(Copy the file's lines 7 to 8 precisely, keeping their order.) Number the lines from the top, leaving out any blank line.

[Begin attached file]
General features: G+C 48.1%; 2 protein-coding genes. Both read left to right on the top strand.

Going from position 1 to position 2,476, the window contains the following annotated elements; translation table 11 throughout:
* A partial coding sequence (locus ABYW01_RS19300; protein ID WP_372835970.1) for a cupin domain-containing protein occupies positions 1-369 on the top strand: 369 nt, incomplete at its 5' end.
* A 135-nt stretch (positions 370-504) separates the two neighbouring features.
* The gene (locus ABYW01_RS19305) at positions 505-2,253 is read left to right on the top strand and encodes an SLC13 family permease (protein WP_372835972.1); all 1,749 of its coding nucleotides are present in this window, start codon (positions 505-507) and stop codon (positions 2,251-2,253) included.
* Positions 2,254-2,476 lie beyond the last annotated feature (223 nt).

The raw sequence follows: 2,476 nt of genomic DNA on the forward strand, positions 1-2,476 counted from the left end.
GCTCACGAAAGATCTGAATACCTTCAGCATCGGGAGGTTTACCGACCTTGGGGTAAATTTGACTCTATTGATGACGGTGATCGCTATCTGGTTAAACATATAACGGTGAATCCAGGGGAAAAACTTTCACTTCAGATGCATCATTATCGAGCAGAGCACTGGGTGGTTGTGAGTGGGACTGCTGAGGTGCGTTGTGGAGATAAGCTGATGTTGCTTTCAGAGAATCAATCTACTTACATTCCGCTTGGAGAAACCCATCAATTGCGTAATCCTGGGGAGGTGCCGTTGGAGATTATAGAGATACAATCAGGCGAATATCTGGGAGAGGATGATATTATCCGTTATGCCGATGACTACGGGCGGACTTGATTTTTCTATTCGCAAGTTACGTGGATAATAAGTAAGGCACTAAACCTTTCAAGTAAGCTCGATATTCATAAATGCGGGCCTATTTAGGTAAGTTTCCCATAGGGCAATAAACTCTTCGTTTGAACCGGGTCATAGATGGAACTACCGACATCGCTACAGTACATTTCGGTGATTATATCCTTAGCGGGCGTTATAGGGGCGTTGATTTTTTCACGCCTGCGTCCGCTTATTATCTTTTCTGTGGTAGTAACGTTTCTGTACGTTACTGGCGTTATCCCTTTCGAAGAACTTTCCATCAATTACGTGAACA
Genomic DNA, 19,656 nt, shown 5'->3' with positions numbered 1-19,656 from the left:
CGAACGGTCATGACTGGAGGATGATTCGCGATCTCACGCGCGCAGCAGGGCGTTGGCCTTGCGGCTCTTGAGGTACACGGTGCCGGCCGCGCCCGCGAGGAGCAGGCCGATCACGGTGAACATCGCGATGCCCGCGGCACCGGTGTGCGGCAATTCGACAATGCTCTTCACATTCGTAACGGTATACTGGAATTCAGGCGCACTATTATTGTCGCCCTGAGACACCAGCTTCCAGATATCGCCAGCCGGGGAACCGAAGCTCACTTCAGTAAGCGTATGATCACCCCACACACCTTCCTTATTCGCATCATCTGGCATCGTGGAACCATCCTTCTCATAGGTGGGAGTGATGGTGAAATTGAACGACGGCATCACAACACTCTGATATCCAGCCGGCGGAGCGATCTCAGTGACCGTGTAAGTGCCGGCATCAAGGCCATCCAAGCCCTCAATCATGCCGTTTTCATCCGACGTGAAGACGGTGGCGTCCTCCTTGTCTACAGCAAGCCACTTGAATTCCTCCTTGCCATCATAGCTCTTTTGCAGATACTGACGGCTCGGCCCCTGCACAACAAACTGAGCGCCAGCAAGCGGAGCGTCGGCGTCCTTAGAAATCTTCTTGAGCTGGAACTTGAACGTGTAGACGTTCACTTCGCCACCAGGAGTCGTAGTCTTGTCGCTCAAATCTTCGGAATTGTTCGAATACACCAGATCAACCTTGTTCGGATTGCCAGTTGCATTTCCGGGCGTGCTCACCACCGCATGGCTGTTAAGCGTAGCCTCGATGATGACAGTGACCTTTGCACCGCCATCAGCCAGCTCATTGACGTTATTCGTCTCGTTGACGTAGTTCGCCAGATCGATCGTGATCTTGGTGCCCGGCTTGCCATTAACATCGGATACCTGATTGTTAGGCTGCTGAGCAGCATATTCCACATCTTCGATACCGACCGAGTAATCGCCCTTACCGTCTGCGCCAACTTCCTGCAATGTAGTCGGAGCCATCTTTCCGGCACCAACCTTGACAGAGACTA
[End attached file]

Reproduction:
The raw sequence follows: 2,476 nt of genomic DNA on the forward strand, positions 1-2,476 counted from the left end.
GCTCACGAAAGATCTGAATACCTTCAGCATCGGGAGGTTTACCGACCTTGGGGTAAATTTGACTCTATTGATGACGGTGATCGCTATCTGGTTAAACATATAACGGTGAATCCAGGGGAAAAACTTTCACTTCAGATGCATCATTATCGAGCAGAGCACTGGGTGGTTGTGAGTGGGACTGCTGAGGTGCGTTGTGGAGATAAGCTGATGTTGCTTTCAGAGAATCAATCTACTTACATTCCGCTTGGAGAAACCCATCAATTGCGTAATCCTGGGGAGGTGCCGTTGGAGATTATAGAGATACAATCAGGCGAATATCTGGGAGAGGATGATATTATCCGTTATGCCGATGACTACGGGCGGACTTGATTTTTCTATTCGCAAGTTACGTGGATAATAAGTAAGGCACTAAACCTTTCAAGTAAGCTCGATATTCATAAATGCGGGCCTATTTAGGTAAGTTTCCCATAGGGCAATAAACTCTTCGTTTGAACCGGGTCATAGATGGAACTACCGACATCGCTACAGTACATTTCGGTGATTATATCCTTAGCGGGCGTTATAGGGGCGTTGATTTTTTCACGCCTGCGTCCGCTTATTATCTTTTCTGTGGTAGTAACGTTTCTGTACGTTACTGGCGTTATCCCTTTCGAAGAACTTTCCATCAATTACGTGAACA